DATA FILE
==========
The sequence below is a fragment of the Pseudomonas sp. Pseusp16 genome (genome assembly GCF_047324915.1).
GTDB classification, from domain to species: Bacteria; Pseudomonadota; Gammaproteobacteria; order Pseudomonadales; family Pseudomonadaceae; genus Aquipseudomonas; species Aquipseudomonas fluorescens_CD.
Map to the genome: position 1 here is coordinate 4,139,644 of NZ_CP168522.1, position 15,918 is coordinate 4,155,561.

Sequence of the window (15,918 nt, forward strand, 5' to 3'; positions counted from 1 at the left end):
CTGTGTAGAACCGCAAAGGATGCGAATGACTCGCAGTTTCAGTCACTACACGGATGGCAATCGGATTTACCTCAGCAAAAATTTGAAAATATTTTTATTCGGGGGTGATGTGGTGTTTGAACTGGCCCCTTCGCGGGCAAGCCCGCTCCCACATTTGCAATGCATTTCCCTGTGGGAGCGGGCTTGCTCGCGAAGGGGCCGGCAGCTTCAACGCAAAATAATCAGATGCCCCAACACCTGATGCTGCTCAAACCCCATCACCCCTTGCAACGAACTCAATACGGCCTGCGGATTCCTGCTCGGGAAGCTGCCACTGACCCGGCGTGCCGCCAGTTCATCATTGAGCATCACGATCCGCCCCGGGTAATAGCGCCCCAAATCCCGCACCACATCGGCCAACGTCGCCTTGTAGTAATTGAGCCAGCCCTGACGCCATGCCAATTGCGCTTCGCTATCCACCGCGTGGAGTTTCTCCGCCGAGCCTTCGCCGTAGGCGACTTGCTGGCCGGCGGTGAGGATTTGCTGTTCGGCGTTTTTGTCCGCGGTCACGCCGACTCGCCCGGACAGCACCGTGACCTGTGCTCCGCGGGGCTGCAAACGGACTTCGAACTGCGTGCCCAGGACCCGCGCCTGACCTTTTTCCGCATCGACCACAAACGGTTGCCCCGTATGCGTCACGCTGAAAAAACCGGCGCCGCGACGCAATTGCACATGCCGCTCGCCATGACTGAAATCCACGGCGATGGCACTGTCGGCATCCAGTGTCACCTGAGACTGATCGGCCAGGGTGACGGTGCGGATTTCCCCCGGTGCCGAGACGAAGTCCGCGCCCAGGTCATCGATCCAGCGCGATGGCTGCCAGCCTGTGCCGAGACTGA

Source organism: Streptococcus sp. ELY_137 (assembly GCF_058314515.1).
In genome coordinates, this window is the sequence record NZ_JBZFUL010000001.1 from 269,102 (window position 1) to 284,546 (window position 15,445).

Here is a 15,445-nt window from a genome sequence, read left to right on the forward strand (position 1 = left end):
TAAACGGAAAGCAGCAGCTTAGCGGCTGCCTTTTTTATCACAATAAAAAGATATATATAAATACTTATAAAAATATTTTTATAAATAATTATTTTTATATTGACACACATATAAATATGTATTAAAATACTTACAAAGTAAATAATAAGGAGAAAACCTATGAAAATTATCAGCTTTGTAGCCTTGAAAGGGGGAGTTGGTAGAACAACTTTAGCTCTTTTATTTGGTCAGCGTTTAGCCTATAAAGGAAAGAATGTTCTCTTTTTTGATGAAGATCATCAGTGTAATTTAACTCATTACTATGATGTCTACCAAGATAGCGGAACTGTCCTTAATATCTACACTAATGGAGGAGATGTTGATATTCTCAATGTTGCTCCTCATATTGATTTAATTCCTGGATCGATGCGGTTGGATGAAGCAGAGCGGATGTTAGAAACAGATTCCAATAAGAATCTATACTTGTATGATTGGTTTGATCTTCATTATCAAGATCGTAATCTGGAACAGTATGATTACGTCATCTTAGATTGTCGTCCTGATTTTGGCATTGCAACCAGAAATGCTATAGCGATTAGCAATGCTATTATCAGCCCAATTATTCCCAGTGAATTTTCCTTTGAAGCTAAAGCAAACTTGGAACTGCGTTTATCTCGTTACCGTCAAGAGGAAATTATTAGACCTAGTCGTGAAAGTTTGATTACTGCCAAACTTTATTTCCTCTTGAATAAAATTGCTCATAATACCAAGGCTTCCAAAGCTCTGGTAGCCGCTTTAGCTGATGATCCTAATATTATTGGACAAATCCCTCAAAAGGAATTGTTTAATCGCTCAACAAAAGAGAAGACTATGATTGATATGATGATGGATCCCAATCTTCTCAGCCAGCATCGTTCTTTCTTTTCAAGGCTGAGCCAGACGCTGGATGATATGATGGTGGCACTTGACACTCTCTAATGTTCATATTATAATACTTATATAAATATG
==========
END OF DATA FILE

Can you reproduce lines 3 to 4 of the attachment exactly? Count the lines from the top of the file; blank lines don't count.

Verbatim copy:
Map to the genome: position 1 here is coordinate 4,139,644 of NZ_CP168522.1, position 15,918 is coordinate 4,155,561.

Sequence of the window (15,918 nt, forward strand, 5' to 3'; positions counted from 1 at the left end):